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RSNA 2003 Scientific Papers > MR Colonography in a Rodent Polyp Model: Initial Experience ...
 
  Scientific Papers
  SESSION: Gastrointestinal (Colon: MR Colonography, Pelvic Floor Imaging)

MR Colonography in a Rodent Polyp Model: Initial Experience and Demonstration of Feasibility

  DATE: Friday, December 05 2003
  START TIME: 10:50 AM
  END TIME: 10:57 AM
  LOCATION: Room E350
  CODE: T03-1405
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PARTICIPANTS
PRESENTER
Christoph Herborn MD
Essen Germany
 
CO-AUTHOR
Philippe Robert PhD
 
Jean Bara MD, PhD
 
Christine Lacledere RN
 
Xavier Violas PhD
 
Claire Corot PhD
 

Keywords
Colon, MR
Colon, neoplasms
Magnetic resonance (MR), experimental studies
 
Abstract:

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Purpose: To assess dark lumen MR colonography (MRC), a technique based on a rectal enema with water in combination with the intravenous injection of Gd-DOTA for the detection of polyps in a rodent model.

Methods and Materials: 14 male Wistar rats were subjected to carcinogenic N-methyl-N-nitro-N-nitrosoguanidine (MNNG) at the age of 4 months in order to induce colon neoplasms. MR imaging was performed after a time interval of 1 year. Preparation and data acquisition was performed with the animals under full anesthesia. Following a body-warm saline enema MR imaging was performed on a clinical 1.5-T whole-body MR system using a standard extremity coil. Plain and contrast-enhanced (0.1 mmol/kg; Gd-DOTA; Dotarem, Guerbet, France) 3D T1-w GRE (VIBE) images were acquired. Two radiologists analysed the MR data sets in consensus for lesion depiction. Contrast uptake in colonic wall and polyps was quantitatively assessed by signal-to-noise (SNR), and contrast-to-noise ratio (CNR) measurements. Finally, all animals were euthanized and the imaging results were compared with histology.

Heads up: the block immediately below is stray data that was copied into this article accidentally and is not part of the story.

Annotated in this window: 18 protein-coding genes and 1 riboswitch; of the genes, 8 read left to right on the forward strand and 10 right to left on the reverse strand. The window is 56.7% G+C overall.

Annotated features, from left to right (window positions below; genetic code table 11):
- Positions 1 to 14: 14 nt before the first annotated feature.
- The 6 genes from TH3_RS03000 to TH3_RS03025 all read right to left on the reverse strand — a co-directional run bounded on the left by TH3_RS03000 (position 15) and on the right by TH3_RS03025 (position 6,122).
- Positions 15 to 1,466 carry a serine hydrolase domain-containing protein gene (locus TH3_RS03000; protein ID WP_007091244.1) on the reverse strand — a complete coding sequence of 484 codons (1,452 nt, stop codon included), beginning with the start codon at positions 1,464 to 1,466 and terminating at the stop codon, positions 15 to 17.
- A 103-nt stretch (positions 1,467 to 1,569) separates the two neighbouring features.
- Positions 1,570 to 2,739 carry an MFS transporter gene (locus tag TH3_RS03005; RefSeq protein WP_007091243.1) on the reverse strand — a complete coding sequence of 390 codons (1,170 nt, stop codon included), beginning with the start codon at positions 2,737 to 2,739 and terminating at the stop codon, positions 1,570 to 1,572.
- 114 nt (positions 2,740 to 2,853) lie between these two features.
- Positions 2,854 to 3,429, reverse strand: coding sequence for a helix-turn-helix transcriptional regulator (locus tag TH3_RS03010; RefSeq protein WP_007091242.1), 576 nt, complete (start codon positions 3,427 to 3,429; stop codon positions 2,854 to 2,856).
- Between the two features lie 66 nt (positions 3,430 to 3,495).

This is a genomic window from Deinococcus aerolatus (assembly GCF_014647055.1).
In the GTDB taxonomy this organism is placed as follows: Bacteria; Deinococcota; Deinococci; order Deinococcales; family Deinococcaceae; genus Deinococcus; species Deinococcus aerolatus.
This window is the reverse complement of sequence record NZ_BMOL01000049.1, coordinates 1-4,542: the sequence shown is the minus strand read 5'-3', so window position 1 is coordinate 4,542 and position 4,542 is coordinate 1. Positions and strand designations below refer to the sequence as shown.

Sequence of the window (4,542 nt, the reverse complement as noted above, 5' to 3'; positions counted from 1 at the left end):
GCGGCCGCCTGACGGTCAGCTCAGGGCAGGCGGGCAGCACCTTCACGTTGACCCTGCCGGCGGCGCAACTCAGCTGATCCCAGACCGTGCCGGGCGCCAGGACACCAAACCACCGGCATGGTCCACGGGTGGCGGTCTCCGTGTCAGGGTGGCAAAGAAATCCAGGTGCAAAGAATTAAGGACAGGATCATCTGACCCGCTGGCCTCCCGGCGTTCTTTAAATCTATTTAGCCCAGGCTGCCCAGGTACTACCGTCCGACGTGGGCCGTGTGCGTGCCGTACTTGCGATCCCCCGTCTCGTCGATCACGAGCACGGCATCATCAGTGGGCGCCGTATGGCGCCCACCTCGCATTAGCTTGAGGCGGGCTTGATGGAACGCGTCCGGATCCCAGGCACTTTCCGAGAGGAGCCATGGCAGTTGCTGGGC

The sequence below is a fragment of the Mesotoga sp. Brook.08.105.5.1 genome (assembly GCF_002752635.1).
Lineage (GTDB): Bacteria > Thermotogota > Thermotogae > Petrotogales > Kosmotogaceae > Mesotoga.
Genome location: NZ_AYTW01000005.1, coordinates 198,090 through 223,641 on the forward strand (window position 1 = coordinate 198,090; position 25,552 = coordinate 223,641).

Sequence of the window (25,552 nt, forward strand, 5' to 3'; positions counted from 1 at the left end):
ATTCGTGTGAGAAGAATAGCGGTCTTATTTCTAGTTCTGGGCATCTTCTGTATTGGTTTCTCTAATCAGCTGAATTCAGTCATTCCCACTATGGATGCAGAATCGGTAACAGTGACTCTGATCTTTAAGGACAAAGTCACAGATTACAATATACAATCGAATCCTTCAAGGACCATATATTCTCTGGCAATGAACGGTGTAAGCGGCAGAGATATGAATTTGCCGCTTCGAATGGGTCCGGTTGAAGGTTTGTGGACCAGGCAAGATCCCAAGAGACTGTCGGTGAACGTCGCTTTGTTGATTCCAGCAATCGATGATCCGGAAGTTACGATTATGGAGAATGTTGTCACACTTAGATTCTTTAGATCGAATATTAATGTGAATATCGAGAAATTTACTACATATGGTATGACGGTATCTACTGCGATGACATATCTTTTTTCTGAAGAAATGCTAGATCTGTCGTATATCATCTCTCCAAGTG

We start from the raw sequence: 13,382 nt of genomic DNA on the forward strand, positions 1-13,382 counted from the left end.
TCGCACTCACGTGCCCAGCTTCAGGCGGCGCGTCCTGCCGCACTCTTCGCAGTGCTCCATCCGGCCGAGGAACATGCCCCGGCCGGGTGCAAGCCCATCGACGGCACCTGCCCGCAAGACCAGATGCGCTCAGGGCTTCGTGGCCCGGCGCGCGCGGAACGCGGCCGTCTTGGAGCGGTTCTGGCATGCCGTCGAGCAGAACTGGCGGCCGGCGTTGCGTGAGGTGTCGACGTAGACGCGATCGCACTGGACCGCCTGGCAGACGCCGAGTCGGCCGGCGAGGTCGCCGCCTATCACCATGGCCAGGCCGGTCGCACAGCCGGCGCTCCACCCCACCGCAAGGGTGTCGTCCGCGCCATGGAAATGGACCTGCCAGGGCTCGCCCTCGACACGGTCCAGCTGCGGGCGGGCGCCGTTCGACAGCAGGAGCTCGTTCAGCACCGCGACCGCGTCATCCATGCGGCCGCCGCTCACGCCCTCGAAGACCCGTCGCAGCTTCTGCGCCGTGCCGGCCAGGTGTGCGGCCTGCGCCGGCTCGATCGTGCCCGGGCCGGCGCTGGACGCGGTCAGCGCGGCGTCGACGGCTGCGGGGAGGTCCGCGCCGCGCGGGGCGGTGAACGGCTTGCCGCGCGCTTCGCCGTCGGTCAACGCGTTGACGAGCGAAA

Results: By histology, a total of 15 polyps were found in 9 of 14 rats. MRC detected 8/9 polyps resulting in a sensitivity/specifity of 0.89/1.0. Compared to the pre-contrast data, all polyps showed a statistically significant increase in SNR (78.2 ± 6.3 to 167.4 ± 17.7) and CNR (45.4 ± 5.2 to 124.6 ± 11.2), respectively.

Conclusion: Contrast-enhanced MRC based on a dark colonic lumen and a bright, contrast-enhanced colonic wall appears well suited for the detection of colonic polyps. Marked contrast uptake in polyps facilitates their detection. (P.R., J.B., C.L., X.V., C.C. are employees of Guerbet.)


Questions about this event email: christoph.herborn@uni-essen.de